(3) Andromeda! (It looks more like a solar system than like a galaxy.)
Conversation of the game:
Nat D: I feel mean!
Steve D: Honey, it's OK to do what you're doing. You're supposed to be mean.
Nat D: I know, but I feel mean!
Dave H: You aspire to being mean. You are merely inconvenient at the moment.
Steve Dupree edged me out by colonising the last planet of the game for 10 points. I had thought I had the game sewed up, up to that point. Looking back, I feel pretty confident in saying that if not just I, but anyone else other than Steve, had gotten the final planet, I would have won. Oh, well; Steve was awarded a copy of Chessboards: The Planes of Possibility.
Overall, a fine game. Everyone else who played it seemed to enjoy it too. Andromeda has a reputation for being too random, but I believe it is not deserved.
I think the game was plenty random, since my strategy was to just do some random stuff and I managed to win. I personally don't have a problem with randomness in a game, unless it gets too frustrating (e.g. Risk).
Mark Purtill arrived around 7:10, and Guillotine, the happy-go-lucky game of beheadings during the French Revolution, started at Table 1. Tim H won and chose Chessboards: The Planes of Possibility as his prize. Quite unusually, Mark P didn't do so well; no one would tell me what his score was, except that it was "low".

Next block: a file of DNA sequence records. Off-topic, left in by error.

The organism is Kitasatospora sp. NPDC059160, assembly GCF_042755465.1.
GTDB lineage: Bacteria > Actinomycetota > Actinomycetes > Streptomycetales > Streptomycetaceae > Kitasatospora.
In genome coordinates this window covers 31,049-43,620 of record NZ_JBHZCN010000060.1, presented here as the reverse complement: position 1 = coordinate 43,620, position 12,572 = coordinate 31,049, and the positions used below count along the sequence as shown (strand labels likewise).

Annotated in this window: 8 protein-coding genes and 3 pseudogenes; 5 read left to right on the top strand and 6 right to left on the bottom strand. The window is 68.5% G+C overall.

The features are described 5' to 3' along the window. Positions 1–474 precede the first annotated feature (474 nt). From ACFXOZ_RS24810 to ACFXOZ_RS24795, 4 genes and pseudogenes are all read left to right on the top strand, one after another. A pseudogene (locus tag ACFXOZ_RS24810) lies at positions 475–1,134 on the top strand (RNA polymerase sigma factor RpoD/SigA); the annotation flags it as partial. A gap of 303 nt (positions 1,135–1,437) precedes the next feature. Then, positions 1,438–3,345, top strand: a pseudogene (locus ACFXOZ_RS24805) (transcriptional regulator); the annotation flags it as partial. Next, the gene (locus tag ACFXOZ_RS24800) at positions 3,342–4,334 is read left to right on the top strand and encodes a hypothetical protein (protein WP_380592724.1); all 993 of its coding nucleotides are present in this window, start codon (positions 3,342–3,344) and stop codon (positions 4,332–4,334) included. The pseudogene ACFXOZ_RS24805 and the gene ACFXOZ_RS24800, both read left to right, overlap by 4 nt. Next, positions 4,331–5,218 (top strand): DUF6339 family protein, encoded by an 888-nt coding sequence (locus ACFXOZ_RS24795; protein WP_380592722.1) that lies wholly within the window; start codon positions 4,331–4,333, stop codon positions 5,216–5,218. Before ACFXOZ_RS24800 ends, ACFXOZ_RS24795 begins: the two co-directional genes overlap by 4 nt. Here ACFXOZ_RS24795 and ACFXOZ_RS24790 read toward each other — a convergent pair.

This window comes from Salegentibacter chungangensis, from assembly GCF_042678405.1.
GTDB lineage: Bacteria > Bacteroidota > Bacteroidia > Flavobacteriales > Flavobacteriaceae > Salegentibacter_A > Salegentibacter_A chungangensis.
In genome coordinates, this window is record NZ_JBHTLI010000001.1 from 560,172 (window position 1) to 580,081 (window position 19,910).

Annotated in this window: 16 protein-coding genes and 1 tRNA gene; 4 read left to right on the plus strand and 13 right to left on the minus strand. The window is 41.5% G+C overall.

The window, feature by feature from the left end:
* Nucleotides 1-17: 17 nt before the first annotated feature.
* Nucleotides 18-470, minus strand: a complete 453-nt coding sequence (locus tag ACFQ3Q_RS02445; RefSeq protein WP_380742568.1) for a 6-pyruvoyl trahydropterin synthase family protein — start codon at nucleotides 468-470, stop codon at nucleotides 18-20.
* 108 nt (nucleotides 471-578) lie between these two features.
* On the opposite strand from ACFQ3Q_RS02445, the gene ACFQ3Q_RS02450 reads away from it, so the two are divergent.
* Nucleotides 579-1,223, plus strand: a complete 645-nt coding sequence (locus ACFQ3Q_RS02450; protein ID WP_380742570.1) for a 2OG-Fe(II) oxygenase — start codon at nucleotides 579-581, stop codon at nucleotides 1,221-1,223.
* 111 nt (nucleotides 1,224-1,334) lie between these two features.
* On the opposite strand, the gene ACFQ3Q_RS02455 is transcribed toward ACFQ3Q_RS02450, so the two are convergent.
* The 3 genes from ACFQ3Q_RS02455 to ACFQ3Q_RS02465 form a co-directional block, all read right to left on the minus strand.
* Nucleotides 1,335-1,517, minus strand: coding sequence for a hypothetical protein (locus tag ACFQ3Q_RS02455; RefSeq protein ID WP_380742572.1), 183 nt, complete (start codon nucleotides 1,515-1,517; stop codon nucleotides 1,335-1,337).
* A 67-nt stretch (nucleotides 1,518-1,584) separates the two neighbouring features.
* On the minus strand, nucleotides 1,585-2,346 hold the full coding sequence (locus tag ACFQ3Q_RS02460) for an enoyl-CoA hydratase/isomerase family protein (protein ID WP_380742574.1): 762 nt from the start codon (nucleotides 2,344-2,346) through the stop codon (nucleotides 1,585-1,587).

Comments from the players?
Guillotine lasted about 20 minutes, and then a longish game of BANG!? started around 7:40. After the first game, a second, shorter game was played in which the Sheriff was killed very quickly. All told, the games took about an hour and a half.
|PLAYER||GAME 1||GAME 2|
Bold: Player won that game.
Italics: Player was killed.
Bold Italics: Player was killed, but their side won anyway.
Around 9:15 everyone had finished their previous games, and the second great mixing of the evening took place. Four expert Puerto_Rico? players set up a PR game, and though the scores were rather close, it was Mark P who walked away with a copy of... yes, Chessboards: The Planes of Possibility around 10:45.
Left to right: Mark P, Chad McD? (dubious as ever), Eric Y.